When Harrow discusses Sherry’s behaviour with Grace, they realise she had a blood clot that travelled to her brain and dissolved when she gave birth, and that the clot travelled to her brain due to a hole in her heart.
Overall I found that the case of the week was interesting and easy, which was good for a season premiere as to not overload the viewers.
Meanwhile Fern, who seems to have cleaned up since finally breaking her silence on her childhood trauma, has moved into a flat with Callan. There wasn’t much focus on her until the end of the episode when she finds her backpack filled with boxes of Fentanyl, with the police raiding the flat moments later and arresting her. I didn’t buy for a second that the drugs were Fern’s as it’s way too easy, so it will be interesting to see where this story arc goes.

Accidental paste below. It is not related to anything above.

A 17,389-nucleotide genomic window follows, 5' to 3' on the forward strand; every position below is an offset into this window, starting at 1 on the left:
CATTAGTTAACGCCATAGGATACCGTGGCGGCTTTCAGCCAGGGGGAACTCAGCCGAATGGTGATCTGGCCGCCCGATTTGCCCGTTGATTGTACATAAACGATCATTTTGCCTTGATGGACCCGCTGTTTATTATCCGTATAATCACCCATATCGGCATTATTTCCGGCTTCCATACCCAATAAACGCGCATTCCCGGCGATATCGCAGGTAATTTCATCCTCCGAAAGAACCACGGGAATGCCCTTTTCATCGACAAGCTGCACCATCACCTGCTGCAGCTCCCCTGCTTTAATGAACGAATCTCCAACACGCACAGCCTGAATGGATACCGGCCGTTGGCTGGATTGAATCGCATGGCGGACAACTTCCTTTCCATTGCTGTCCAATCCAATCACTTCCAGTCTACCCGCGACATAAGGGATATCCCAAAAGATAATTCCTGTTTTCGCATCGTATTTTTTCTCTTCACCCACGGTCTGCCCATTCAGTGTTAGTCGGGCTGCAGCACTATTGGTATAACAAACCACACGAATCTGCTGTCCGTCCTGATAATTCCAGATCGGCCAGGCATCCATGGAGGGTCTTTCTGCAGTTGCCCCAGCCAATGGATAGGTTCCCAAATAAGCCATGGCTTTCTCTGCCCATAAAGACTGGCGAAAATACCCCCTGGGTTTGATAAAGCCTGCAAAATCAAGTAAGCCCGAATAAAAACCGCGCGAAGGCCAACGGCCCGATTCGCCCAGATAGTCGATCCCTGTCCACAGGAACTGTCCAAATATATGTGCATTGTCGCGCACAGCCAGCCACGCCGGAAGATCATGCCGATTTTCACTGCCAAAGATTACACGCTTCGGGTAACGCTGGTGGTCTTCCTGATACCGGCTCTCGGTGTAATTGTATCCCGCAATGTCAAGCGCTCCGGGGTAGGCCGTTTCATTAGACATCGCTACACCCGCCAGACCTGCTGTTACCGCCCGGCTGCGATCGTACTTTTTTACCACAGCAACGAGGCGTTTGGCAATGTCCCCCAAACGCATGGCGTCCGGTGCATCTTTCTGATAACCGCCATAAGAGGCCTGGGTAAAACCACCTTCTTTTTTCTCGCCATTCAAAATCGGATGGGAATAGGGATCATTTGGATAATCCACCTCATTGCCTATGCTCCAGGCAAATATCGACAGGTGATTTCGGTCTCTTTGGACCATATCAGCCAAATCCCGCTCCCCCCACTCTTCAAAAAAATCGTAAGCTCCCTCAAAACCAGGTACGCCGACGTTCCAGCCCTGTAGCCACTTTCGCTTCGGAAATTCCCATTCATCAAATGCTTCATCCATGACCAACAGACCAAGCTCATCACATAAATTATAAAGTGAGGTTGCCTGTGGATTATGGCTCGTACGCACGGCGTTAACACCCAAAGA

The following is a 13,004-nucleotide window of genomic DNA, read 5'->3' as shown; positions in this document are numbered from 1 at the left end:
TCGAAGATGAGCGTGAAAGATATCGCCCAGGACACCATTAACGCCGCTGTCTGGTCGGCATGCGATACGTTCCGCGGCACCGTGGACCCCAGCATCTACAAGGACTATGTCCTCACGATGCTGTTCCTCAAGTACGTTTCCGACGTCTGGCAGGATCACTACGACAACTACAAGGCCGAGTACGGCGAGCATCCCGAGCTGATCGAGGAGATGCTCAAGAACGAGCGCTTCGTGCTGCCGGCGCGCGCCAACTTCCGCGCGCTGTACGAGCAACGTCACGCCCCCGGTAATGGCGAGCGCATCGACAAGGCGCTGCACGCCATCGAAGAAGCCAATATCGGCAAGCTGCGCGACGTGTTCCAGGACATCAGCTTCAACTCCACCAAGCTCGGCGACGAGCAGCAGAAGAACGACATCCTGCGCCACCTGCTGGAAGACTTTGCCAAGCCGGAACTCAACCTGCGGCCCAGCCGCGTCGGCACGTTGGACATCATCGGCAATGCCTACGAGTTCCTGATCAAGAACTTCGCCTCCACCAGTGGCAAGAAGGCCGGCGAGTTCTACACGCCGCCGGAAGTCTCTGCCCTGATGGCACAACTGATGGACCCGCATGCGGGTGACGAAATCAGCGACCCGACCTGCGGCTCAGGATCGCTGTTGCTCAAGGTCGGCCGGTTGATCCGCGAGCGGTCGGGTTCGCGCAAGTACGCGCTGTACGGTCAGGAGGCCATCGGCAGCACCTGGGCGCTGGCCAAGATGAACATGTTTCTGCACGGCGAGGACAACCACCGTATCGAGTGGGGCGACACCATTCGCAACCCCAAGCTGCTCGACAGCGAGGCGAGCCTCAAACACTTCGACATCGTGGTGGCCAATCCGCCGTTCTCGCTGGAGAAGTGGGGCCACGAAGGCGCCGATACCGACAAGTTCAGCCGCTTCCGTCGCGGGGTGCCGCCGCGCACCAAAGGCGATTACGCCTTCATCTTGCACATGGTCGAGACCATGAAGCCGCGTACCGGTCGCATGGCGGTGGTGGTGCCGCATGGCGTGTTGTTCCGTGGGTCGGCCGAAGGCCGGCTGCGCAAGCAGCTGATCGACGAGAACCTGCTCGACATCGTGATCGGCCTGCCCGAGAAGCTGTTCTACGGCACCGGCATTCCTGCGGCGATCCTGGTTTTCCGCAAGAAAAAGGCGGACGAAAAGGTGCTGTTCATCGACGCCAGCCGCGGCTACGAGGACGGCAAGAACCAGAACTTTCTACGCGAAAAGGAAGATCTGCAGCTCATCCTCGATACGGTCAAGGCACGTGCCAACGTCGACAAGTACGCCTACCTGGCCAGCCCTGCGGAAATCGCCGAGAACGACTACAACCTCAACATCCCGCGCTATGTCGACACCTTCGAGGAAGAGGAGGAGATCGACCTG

Meanwhile Nichols find the man who bought the bullet that shot Harrow, a career criminal by the name of Brendan Skene, who admits to shooting Harrow and seemingly apologises to him via the two-way mirror. Later, Brendan is found dead in his cell apparently due to diabetes and with cataracts in his eyes, something he didn’t have in his eyes when in interrogation.
The episode ends with Harrow receiving a call from a mystery man who admits to shooting him and asks him if he likes the Mister Lincoln roses he left at the hospital room (and that were also present at the crime scene albeit dead), before threatening to take his loved ones down.
Overall, I found the reveal of Brendan Skene to be Harrow’s shooter to be too easy to believe it was him, I’m looking forward to seeing where this story arc goes. My theory is it’s related to Harrow’s choice to kill Quinn.